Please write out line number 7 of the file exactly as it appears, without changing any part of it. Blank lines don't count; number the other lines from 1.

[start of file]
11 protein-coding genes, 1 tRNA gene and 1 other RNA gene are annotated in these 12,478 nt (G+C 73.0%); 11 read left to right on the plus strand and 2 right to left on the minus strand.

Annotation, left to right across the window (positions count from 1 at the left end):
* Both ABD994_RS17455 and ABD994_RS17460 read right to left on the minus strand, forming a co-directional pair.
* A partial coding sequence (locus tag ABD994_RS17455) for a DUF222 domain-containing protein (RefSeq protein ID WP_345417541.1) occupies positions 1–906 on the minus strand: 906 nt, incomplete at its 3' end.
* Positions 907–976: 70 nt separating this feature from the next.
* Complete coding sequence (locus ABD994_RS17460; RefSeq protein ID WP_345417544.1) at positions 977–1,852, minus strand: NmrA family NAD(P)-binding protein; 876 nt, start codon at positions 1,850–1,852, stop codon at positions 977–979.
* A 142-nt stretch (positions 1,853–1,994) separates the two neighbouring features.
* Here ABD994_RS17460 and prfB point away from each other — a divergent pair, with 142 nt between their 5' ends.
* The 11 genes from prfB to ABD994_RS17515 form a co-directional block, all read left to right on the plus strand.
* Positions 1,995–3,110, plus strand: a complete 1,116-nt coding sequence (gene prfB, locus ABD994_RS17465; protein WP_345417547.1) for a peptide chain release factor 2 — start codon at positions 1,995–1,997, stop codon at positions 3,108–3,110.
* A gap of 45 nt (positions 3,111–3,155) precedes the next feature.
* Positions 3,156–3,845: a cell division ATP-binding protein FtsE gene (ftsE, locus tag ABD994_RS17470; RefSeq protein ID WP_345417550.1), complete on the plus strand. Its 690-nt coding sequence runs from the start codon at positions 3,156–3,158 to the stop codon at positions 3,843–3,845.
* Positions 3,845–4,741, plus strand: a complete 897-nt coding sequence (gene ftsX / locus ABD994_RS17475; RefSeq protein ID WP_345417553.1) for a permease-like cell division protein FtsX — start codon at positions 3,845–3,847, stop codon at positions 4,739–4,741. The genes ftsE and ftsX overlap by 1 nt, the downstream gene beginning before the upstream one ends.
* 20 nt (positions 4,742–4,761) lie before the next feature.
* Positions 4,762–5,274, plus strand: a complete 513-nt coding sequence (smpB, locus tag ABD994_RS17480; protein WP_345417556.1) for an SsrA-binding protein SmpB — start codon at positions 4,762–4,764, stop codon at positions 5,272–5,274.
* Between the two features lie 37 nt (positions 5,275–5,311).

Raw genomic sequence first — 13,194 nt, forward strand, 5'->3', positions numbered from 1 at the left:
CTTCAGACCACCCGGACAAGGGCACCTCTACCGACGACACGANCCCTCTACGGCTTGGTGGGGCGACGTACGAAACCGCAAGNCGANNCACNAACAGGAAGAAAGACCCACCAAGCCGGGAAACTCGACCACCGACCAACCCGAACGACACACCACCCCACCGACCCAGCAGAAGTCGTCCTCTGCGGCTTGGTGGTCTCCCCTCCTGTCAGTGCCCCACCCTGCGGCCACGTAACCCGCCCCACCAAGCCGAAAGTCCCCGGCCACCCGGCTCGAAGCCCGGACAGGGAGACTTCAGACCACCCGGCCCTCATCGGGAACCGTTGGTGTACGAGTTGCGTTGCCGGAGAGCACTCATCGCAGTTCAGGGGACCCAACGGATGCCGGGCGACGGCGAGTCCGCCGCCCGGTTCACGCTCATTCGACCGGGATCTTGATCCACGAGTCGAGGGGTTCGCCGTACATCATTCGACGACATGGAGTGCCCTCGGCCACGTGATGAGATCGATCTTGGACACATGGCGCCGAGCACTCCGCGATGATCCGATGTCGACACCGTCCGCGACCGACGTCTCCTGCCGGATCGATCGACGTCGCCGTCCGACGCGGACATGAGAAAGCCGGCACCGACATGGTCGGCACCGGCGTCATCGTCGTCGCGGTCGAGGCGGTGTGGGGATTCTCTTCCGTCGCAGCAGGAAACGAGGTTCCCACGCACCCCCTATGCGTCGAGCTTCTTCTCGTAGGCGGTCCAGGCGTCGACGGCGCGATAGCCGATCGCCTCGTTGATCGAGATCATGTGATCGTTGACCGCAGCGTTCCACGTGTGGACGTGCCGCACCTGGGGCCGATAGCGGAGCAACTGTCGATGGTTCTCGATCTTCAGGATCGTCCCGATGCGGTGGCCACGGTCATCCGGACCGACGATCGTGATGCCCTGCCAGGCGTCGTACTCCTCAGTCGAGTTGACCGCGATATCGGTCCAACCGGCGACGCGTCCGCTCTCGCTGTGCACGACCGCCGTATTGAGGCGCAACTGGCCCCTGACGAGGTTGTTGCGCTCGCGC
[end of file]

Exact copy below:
* A 142-nt stretch (positions 1,853–1,994) separates the two neighbouring features.